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Re: Review of Thomas's >2GB ext2fs proposal

From: Neal H. Walfield
Subject: Re: Review of Thomas's >2GB ext2fs proposal
Date: Tue, 17 Aug 2004 06:01:18 -0400
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At 17 Aug 2004 02:38:15 -0700,
Thomas Bushnell BSG wrote:
> "Neal H. Walfield" <neal@cs.uml.edu> writes:
> > You need to drain the cache once in a while.  You need some kind of
> > strategy.
> As I said, LRU is easy.
> > Fine, but this is extra memory per region and it needs to be updated
> > fairly often.  This is all gotten rid of when we just clear a mapping
> > when the kernel does.
> You still need the ref count!  Where are you going to put it?

In memory.  But I don't need a linked list.

> > Of course you are right and I have taken this into account.  If a
> > mapping has user references, the mapping is not removed.  It is likely
> > that the page will be pulled back into memory in the near future
> > anyways because of the user mapping.  But likely is certainly not
> > enough of a reassurance.  So, in the case where the mapping cache is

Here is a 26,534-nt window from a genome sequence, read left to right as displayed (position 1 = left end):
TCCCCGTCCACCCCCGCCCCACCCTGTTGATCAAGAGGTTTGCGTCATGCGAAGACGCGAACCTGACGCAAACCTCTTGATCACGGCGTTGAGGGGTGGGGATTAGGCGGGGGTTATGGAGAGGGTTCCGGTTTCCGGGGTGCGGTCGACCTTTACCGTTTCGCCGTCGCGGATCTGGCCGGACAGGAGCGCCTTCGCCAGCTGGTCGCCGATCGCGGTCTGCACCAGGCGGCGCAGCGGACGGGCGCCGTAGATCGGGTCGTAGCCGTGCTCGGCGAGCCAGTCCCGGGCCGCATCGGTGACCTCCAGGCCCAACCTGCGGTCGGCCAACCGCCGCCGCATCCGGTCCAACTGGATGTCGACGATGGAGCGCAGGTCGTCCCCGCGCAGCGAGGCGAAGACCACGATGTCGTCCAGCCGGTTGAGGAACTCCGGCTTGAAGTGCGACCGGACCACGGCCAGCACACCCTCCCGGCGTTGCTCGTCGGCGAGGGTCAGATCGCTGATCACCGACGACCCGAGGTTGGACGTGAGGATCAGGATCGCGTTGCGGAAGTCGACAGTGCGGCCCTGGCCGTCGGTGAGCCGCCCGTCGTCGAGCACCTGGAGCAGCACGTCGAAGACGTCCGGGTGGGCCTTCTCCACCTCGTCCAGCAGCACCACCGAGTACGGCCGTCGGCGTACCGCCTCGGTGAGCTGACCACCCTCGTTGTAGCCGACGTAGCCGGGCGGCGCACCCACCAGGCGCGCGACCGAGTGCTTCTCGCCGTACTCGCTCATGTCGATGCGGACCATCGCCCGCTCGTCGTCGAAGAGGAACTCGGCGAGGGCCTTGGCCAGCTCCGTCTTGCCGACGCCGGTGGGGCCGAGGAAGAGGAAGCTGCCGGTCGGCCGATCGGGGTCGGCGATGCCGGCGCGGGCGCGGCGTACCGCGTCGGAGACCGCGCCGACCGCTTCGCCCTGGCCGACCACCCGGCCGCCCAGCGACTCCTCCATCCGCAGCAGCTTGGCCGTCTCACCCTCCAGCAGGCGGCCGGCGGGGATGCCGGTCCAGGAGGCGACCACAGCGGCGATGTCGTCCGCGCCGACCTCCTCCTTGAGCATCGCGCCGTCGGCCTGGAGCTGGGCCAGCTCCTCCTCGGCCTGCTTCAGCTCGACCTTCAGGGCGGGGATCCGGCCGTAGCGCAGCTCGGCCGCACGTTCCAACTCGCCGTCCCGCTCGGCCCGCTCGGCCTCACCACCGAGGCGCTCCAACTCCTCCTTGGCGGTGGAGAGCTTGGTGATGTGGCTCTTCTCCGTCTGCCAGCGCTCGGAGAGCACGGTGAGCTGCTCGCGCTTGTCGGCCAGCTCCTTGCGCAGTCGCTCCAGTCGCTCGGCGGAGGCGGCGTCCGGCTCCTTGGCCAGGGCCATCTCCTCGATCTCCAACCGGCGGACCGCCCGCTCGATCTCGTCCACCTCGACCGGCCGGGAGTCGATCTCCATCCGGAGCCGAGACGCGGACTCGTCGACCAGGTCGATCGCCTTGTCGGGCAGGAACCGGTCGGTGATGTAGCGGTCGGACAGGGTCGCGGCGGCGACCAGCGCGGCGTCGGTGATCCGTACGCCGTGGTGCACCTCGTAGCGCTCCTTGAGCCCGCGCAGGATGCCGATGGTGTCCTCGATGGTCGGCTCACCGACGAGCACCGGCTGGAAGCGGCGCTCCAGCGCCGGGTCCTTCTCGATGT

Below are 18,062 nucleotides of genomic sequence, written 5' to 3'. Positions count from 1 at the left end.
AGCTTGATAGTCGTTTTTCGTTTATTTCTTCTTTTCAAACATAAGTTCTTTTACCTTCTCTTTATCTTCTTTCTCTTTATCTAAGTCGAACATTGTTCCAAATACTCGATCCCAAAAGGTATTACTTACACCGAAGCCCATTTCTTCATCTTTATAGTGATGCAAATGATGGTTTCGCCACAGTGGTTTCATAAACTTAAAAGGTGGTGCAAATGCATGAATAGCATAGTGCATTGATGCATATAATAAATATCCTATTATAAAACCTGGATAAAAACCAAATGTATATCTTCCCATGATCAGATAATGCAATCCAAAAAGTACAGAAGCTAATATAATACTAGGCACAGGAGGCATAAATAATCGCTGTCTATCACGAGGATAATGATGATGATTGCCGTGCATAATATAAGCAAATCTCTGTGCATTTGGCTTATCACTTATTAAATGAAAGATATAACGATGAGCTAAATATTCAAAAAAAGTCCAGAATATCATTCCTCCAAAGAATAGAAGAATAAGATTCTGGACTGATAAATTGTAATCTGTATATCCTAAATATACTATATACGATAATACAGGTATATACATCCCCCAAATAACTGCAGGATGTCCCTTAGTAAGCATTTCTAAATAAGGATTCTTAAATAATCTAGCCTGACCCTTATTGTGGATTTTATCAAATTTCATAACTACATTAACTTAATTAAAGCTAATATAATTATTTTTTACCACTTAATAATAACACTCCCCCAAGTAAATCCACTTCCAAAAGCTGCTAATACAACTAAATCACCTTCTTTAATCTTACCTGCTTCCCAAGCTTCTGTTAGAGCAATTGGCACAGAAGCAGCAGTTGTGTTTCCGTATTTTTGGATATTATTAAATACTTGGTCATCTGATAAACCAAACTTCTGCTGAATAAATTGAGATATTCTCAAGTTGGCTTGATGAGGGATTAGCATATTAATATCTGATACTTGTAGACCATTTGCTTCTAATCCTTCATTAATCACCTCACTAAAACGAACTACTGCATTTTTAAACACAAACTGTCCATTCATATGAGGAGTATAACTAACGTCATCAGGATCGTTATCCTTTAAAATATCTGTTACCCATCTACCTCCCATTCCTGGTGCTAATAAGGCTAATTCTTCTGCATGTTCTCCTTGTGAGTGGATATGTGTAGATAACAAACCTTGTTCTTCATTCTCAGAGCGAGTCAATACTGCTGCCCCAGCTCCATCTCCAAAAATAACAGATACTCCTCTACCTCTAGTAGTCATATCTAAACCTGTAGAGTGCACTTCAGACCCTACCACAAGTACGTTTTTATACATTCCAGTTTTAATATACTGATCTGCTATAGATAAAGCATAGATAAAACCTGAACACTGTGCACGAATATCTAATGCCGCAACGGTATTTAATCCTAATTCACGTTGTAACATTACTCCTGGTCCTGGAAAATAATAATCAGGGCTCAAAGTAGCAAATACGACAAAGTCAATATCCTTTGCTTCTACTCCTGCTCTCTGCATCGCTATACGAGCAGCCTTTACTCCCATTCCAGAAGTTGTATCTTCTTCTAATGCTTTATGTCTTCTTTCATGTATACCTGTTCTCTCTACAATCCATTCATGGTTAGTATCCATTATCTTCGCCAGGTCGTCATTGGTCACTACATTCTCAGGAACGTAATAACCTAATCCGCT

> > completely full and we need to force some pages out, we search for
> > pages that have no user references.  Clearly this is an unoptimal
> > eviction strategy, however, it should be rare enough satisfies the
> > correctness requirement.
> I thought you always allowed the kernel to do the pageouts....this is
> additionaly complexity if you are sometimes forcing pages out.

This only happens if the mapping cache (which will be about 2GB large)
is full.  And it will only be full when the kernel cache contains that
much data (minus any of these pages which should be small in number).

> > > > The interesting corner case is what happens if there are user
> > > > references and the kernel drops the page.  Well, in this case, we
> > > > just leave the mapping in place based on the assumption that the
> > > > page will be faulted back in momentarily (otherwise, why would there
> > > > by a reference?).
> > > 
> > > This is incorrect.  You might be just about to drop the reference,
> > > having already completed all the uses of the page, when the page gets
> > > paged out.
> > 
> > Fine, it is not rigorously correct, however, leaving it in the cache,
> > as I describe above, does not hurt the system.
> Assuming that it does eventually get dropped, otherwise, you have a
> memory leak.  The kernel isn't going to be handing it back, so how
> will you check?

It is not a memory leak as it can still be reclaim.  It will be
reclaimed (because it has no references) when the mapping cache is
full.  Or, and perhaps this is a better approach, we add a check in
the release function to see if the kernel has a copy and if not, drop
it at that point.

> (I think the solution is to have a proper interlock when you drop the
> last reference, but this is very tricky to get right.)

I am not sure what you envision here.


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